Collicello North’s A Go; Work May Start In Fall
Developer To Feature ‘Urbanist’ Principles
HARRISONBURG — The situation is looking up for Collicello North.
City Council unanimously approved a rezoning request Tuesday from Kin Group LLC that will enable the development team to construct up to 35 homes in a proposed mixed-use community off Collicello Street.
In an interview Wednesday, Dean Weaver, the project leader from Blue Ridge Architects in Harrisonburg, said a site plan should be submitted to the city in the next month, and site work could then begin in November “at the earliest.”
Once groundbreaking occurs for homes, build-out is expected to be reached in 30 months, he said. The project will cost an estimated $10 million. It could include as many as 15 single-family homes, 18 townhouses and one duplex.
Collicello North will feature “urbanist” principles of smaller homes and narrow streets that promote walking and biking.
“It’s not for that person that’s looking for a half-acre and a fenced-in backyard,” Weaver said.
Collicello Street will be extended past Fifth Street to Va. 42. At that new intersection, traffic can only turn right in and right out.
The main entrance to the development will be at Fifth and Collicello streets. Weaver wants to focus business opportunities for the project at that location.
One idea is for a bed-and-breakfast in a brick house that developers own at the entrance. It would serve guests of Collicello North residents because the homes would not have enough room to accommodate many visitors, Weaver said.
A private street off Edom Road will serve 12 units on the backside of the property, he said. Fencing is planned for that area to mitigate “visual blight” coming from Edom Road, which has an auto repair shop, car sales lot and taxicab service, Weaver said.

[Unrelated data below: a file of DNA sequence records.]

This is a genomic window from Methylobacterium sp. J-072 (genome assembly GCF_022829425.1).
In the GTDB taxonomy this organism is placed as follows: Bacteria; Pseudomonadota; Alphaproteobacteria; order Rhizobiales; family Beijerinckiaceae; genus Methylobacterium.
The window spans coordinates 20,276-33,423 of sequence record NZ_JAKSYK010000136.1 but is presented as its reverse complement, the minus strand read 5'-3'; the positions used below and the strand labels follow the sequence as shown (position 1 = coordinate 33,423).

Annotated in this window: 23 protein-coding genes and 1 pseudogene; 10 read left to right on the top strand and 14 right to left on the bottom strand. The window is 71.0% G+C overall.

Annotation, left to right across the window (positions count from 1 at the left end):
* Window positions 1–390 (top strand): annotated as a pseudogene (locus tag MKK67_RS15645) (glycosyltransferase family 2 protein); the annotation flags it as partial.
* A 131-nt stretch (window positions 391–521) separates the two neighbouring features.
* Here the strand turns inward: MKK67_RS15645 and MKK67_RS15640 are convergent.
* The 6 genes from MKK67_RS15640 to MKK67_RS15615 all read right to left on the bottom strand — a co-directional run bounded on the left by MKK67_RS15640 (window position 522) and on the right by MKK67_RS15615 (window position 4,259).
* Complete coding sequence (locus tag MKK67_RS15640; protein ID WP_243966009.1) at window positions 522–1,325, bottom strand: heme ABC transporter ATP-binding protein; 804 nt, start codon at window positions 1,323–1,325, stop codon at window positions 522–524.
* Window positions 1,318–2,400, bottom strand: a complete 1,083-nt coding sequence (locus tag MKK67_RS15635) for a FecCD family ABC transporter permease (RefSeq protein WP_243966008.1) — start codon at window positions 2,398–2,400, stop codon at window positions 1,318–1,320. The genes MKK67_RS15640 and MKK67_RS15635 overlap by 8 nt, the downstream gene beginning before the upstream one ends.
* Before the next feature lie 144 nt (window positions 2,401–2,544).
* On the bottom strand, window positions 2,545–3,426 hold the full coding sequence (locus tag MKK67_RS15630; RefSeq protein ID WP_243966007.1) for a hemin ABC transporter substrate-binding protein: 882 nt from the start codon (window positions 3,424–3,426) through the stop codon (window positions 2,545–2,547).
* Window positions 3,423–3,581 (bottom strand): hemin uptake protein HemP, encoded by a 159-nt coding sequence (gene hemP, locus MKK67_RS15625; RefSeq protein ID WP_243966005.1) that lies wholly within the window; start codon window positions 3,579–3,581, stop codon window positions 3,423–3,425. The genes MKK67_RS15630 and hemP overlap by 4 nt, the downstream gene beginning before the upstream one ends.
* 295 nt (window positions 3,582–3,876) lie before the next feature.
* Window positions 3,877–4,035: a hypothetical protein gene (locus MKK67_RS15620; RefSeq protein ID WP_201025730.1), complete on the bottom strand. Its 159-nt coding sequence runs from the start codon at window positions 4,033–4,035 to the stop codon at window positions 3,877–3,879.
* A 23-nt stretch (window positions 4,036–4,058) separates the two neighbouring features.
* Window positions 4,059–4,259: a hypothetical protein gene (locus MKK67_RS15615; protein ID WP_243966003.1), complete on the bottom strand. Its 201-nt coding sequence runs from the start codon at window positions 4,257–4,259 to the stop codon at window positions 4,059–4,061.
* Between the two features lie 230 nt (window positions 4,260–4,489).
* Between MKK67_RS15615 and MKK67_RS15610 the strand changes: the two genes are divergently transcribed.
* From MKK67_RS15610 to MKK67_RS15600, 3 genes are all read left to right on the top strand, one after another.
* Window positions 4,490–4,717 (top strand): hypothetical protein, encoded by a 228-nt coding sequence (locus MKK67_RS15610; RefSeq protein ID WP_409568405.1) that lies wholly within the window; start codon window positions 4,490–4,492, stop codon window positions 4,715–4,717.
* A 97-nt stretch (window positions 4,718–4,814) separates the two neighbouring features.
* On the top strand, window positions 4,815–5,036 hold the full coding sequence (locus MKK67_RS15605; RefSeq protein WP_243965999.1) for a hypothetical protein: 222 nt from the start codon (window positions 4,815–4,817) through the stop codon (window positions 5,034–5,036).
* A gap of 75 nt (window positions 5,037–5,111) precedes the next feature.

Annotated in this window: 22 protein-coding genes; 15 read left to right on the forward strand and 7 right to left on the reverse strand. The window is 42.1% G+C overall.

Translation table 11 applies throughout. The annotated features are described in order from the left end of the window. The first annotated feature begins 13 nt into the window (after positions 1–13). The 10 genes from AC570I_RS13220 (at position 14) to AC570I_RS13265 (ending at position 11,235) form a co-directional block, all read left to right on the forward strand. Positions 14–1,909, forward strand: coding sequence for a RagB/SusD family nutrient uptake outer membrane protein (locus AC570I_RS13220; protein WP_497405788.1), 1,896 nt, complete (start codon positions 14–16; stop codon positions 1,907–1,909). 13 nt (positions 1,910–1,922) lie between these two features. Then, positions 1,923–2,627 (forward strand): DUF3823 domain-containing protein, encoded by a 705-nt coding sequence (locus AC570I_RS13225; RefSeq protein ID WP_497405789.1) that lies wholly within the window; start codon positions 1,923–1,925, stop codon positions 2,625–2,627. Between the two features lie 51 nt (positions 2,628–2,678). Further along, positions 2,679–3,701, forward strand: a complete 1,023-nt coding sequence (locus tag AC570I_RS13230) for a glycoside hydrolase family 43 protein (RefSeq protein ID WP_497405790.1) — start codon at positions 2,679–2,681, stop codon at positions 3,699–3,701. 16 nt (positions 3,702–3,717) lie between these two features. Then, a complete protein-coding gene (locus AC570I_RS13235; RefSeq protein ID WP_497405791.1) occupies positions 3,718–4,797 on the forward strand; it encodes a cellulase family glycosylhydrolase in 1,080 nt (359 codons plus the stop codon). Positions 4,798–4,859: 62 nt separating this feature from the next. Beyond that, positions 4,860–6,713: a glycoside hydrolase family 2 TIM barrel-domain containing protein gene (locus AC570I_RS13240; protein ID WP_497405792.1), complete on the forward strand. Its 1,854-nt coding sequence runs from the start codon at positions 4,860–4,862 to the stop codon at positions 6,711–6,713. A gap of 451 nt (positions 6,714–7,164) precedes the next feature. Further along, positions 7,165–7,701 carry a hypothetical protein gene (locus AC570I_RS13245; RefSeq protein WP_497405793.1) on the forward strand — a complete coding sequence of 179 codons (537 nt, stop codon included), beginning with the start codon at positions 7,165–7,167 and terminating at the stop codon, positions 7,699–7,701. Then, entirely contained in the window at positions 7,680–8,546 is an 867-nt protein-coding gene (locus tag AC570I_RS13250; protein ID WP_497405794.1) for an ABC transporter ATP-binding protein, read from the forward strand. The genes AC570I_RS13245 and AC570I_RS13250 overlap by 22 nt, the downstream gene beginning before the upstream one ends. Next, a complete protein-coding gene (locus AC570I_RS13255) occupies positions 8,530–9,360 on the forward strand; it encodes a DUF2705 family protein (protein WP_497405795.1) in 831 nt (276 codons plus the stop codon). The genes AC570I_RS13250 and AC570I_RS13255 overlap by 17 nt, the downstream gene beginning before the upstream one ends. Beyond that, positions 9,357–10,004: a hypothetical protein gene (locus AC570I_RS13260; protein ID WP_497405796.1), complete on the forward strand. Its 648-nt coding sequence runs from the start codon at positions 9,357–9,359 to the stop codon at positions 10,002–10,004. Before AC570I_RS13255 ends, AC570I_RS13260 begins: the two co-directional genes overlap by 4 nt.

But he is unconcerned that Collicello North homes won’t sell because of those businesses or the potential for the occasional runaway animal from the nearby Shenandoah Valley Livestock Sales Inc.
“[The livestock auction] is something people of Collicello North will probably embrace rather than look down on,” Weaver said.
Kin Group needed to rezone two parcels from general industrial and R-2, a type of residential classification, into another residential category, R-7, which gives it more flexibility with zoning regulations.
Only two other locations in Harrisonburg have the R-7 tag: The Quarry, a 500-home development that never materialized at an abandoned Frazier Quarry location between Country Club and Smithland roads; and Brookside Park, a collection of single-family homes and duplexes off Jefferson and Suter streets.
Diane Gray, who lives at the corner of Fifth and Collicello streets, has repeatedly urged the city to vote down Collicello North, and she did so again at a public hearing Tuesday. She is concerned with the density of the development and questions the likelihood of it turning out as planned.
Gray argues the city should be wary of another R-7 project because the quarry development, proposed in 2007, has not been built and Brookside, she says, has undesirable sights, such as cars on blocks.
“Why try for a third one?” she asked.
Yet council members say support for the project has been more widespread.
“It’s certainly not cramming everything you could possibly cram into the space,” Councilman Richard Baugh said.
Councilman Abe Shearer adds that people are “excited” about living closer to downtown in a community where less yard maintenance is required and residents can live closer to their neighbors.
“This is kind of the way many people prefer to live in the 21st century,” Shearer said.
Contact Preston Knight at 574-6272 or firstname.lastname@example.org